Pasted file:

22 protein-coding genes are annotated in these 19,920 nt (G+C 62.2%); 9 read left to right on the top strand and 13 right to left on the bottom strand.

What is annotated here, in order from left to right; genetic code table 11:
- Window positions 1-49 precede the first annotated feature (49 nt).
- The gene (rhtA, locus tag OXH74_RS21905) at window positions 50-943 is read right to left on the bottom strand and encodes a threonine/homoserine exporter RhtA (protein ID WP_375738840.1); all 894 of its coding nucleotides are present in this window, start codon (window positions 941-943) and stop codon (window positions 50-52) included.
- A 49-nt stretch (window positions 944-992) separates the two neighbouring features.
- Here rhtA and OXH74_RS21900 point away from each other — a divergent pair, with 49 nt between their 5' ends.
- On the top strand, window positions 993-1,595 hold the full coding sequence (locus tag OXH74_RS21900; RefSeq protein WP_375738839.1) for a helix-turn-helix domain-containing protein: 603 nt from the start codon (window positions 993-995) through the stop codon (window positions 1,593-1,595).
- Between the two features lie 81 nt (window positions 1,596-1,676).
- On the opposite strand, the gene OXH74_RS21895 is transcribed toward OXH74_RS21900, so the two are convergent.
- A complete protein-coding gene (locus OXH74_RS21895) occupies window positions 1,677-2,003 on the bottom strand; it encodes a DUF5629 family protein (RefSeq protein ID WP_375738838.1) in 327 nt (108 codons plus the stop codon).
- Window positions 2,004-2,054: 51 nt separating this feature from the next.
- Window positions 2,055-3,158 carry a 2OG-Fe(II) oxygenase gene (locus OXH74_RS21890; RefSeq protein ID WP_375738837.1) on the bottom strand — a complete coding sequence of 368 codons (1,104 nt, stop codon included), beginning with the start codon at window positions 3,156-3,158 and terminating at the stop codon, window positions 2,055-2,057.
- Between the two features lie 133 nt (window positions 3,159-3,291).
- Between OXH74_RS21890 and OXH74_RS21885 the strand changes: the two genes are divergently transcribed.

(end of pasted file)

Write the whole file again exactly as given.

22 protein-coding genes are annotated in these 19,920 nt (G+C 62.2%); 9 read left to right on the top strand and 13 right to left on the bottom strand.

What is annotated here, in order from left to right; genetic code table 11:
- Window positions 1-49 precede the first annotated feature (49 nt).
- The gene (rhtA, locus tag OXH74_RS21905) at window positions 50-943 is read right to left on the bottom strand and encodes a threonine/homoserine exporter RhtA (protein ID WP_375738840.1); all 894 of its coding nucleotides are present in this window, start codon (window positions 941-943) and stop codon (window positions 50-52) included.
- A 49-nt stretch (window positions 944-992) separates the two neighbouring features.
- Here rhtA and OXH74_RS21900 point away from each other — a divergent pair, with 49 nt between their 5' ends.
- On the top strand, window positions 993-1,595 hold the full coding sequence (locus tag OXH74_RS21900; RefSeq protein WP_375738839.1) for a helix-turn-helix domain-containing protein: 603 nt from the start codon (window positions 993-995) through the stop codon (window positions 1,593-1,595).
- Between the two features lie 81 nt (window positions 1,596-1,676).
- On the opposite strand, the gene OXH74_RS21895 is transcribed toward OXH74_RS21900, so the two are convergent.
- A complete protein-coding gene (locus OXH74_RS21895) occupies window positions 1,677-2,003 on the bottom strand; it encodes a DUF5629 family protein (RefSeq protein ID WP_375738838.1) in 327 nt (108 codons plus the stop codon).
- Window positions 2,004-2,054: 51 nt separating this feature from the next.
- Window positions 2,055-3,158 carry a 2OG-Fe(II) oxygenase gene (locus OXH74_RS21890; RefSeq protein ID WP_375738837.1) on the bottom strand — a complete coding sequence of 368 codons (1,104 nt, stop codon included), beginning with the start codon at window positions 3,156-3,158 and terminating at the stop codon, window positions 2,055-2,057.
- Between the two features lie 133 nt (window positions 3,159-3,291).
- Between OXH74_RS21890 and OXH74_RS21885 the strand changes: the two genes are divergently transcribed.